Who here has seen JourneyQuest? If not, what are you waiting for?
Not to be confused with the Colorado rafting company, JourneyQuest premiered in 2010, the brainchild of writers Kate Marshall and Matt Vancil, the latter of whom also directed a few episodes and played a character named Wharrgarbil. The show has caught on in a big way among indie film fans and fantasy lovers because it’s Geek Heaven with a generous dash of satire.
The show’s characters tick all the usual fantasy archetype boxes. There’s scrappy Nara (Anne K. Brady and Alyssa Kay) an elf who took up the quest to find her destiny, but spends her days making faces at the company’s wizard, Perf (Christian Doyle), a well-meaning but bumbling oaf whose spells always work in reverse. If anything goes right for this guy it’s by sheer dumb luck. Joining them are cleric Carrow (Brian S. Lewis) and pretentious knight Glorion (Kevin Pitman), who has a habit of singing, “Onward,” every time he makes a move. He has a liking for killing orcs.
Observing everything is Wren Birdsong (Emilie Rommel Shimkus) a hapless bard who’s always having run-ins with the same three orcs. The leader, Rilk (Jesse Lee Keeter) is an intriguing fellow who becomes more important later.
Season One sets up the characters and not much else. They’re supposed to be on a quest which isn’t clearly defined and gets scrubbed early on anyway because these characters suffer mishap after mishap. Carrow gets shot by orcs and Perf tries to bring Carrow back to life but turns him undead. Not a zombie. Just undead. He’s what’s called a sentient corporeal. Carrow might have a proclivity for gnawing on severed body parts, but other than that, he’s good. Sorta.
Perf’s bungles aren’t over yet, and they’re not all his fault, either. While fighting off orcs (again), he and Nara fall into a secret room in the Temple of All Dooms where they find the Sword of Fighting. It’s supposed to go to the Chosen One in order to combat the forces of evil, but in Perf’s hands the sword is a clumsy, snarky piece of work with a mind of its own. Yeah, snarky. The sword can talk, it sounds slightly like Gilbert Gottfried, and it hates Perf. Perf tries his hardest to get rid of this thing, but it’s a losing battle.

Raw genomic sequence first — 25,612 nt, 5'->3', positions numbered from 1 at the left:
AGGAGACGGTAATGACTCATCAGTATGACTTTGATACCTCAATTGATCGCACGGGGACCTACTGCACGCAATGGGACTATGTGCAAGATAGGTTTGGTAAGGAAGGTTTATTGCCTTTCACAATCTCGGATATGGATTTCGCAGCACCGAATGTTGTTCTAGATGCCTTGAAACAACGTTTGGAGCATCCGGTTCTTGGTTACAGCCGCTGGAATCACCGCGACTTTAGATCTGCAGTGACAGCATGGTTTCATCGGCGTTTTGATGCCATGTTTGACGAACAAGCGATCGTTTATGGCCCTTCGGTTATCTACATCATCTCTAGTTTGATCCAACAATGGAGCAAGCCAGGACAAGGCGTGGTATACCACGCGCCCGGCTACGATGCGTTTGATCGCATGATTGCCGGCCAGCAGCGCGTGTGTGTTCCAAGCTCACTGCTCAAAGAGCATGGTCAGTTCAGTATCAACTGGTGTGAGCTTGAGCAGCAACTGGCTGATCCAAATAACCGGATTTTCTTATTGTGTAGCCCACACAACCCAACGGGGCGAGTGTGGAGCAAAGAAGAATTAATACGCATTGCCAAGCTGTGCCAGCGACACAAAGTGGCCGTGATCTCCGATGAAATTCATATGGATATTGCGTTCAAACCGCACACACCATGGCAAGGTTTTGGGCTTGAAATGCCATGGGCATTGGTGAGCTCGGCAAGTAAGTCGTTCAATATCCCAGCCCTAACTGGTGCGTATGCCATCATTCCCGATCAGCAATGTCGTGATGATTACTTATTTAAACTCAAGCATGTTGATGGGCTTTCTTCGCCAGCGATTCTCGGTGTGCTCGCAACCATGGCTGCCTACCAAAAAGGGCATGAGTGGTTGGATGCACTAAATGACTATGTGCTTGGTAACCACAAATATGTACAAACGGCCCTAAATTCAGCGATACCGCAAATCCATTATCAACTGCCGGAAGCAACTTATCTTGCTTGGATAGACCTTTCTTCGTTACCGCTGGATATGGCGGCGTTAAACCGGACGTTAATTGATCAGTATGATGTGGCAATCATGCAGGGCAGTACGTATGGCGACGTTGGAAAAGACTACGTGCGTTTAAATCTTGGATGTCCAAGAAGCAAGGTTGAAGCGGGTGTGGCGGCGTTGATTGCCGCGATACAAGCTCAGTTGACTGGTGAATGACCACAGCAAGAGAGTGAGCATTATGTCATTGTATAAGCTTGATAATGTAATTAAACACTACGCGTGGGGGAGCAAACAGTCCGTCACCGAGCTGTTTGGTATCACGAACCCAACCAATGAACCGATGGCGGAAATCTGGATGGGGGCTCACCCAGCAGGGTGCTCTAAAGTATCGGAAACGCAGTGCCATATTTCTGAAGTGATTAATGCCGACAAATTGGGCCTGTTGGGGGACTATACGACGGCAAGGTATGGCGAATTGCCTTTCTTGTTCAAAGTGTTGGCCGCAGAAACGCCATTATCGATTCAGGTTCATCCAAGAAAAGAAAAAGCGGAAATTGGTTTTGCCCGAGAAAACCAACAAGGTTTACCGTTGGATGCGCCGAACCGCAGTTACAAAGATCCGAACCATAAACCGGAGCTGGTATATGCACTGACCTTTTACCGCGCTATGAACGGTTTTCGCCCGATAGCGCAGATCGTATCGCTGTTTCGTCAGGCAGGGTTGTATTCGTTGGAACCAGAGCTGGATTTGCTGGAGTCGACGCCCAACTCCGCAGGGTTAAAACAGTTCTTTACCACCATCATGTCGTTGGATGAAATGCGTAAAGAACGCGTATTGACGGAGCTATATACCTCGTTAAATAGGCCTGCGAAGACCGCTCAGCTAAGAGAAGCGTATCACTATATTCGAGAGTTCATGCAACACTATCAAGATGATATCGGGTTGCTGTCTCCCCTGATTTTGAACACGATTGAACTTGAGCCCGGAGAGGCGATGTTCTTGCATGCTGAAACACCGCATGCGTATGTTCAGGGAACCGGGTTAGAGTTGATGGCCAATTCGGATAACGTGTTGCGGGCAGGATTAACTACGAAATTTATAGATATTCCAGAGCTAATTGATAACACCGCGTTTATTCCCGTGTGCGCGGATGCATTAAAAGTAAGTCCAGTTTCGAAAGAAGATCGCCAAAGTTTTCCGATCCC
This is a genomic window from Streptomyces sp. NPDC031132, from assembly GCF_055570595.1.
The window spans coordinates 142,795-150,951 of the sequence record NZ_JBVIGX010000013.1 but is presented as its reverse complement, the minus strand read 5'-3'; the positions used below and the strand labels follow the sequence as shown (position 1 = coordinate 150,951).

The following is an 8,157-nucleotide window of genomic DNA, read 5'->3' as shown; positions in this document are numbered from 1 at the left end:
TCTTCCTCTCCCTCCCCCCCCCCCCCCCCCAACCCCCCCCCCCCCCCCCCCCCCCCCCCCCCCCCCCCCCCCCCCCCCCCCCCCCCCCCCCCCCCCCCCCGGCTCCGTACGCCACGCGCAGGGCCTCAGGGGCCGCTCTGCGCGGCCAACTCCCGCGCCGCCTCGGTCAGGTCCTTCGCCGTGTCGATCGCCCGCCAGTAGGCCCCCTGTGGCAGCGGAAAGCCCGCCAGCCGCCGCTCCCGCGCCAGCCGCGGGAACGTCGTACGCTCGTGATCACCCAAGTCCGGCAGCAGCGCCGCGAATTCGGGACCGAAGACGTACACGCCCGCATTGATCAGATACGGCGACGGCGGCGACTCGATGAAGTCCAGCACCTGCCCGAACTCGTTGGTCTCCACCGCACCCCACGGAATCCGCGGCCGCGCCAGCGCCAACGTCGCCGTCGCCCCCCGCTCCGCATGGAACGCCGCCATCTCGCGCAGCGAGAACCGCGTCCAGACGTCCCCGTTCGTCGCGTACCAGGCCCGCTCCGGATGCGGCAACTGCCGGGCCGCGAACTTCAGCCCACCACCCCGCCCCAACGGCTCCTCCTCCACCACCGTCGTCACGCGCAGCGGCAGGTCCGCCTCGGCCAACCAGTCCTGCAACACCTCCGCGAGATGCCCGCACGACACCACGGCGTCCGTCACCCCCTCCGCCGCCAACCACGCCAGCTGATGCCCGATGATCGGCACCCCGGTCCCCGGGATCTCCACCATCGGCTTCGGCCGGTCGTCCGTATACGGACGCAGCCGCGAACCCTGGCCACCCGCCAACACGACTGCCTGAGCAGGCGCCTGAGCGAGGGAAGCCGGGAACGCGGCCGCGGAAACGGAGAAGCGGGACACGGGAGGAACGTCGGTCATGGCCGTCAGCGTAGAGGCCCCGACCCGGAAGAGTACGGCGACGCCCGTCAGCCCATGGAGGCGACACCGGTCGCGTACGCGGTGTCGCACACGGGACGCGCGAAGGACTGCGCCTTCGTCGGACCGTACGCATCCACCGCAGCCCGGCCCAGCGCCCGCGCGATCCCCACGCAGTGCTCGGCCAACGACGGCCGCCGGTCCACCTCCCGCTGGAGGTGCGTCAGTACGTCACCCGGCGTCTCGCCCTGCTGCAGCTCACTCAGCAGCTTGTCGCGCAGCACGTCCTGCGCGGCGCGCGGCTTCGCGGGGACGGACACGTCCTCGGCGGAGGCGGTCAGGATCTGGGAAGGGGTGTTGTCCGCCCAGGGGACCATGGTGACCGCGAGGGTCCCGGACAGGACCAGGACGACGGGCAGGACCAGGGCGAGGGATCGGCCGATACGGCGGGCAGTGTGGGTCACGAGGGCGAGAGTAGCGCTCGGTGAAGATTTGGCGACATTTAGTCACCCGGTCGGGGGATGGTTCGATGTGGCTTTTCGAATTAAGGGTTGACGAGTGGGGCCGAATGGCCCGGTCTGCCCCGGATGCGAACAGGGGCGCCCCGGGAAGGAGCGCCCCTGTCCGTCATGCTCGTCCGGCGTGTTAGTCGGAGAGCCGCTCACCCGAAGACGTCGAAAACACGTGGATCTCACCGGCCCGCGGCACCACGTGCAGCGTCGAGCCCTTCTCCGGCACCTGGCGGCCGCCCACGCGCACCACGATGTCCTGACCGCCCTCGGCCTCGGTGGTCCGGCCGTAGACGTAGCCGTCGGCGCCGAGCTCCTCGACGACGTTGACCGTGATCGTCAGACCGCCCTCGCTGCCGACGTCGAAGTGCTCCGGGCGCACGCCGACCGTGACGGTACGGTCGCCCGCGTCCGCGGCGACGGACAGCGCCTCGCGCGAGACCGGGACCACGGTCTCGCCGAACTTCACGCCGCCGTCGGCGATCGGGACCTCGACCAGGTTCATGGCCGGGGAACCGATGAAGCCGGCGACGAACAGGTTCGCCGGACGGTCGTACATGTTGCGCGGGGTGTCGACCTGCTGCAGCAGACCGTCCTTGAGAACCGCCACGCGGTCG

Glorion, who has been navigating the Temple of All Dooms in the meantime, doesn’t leave the place empty-handed. He not only meets his younger self and gives him a few pointers, but picks up a traveling companion, a gargoyle named Roderick (Nathan Rice). Roderick might look demonic, but he’s not a bad fella, especially once he gets the kinks out. Crouching down for a few dozen millenia is hard work, after all.
Things really get going in Season Two, which flows nicely into Season Three. The quest is still abandoned, but now our group has a new task on its hands: To pass through the City of the Dead and make their way to the mountain where the Oracle waits to answer their questions.
Meanwhile, poor Wren has been following this ragtag group for a year with dismal results. She’s trying to graduate from bard school so she can get her Guild certification, but the headmistress isn’t making things easy on her. Wren is only in the school because of her famous family and this epic is her last chance. The trick is that she can’t manipulate the action in any way or interact with the characters. That’s all well and good until she meets Rilk and an assassin ties her to a tree.
Just to keep things interesting, Madame Headmistress sends in a ringer, Silver Tom (Fran Kranz), a bard who’s so famous and important half a dozen women dress him every morning. Wren is starstruck until Silver Tom steals her notebook and bard’s badge after threatening to give her a subplot in the epic he’s writing.
Through a series of unfortunate events, Wren finds herself without a notebook, without an epic, and without clothes. She wakes up in the tavern of a dwarvian mining village, where bearded lady Daggie (Wonder Russell) conscripts her into singing for raucous crowds of onlookers. All of the characters find their way to this village by hook or by crook, including our three orc friends, who cooked up a spell to make themselves look human.
And there’s a lot of romance in Season Three. Rilk and Wren have a thing for each other, Perf has a thing for Nara, and Daggie has a thing for Perf.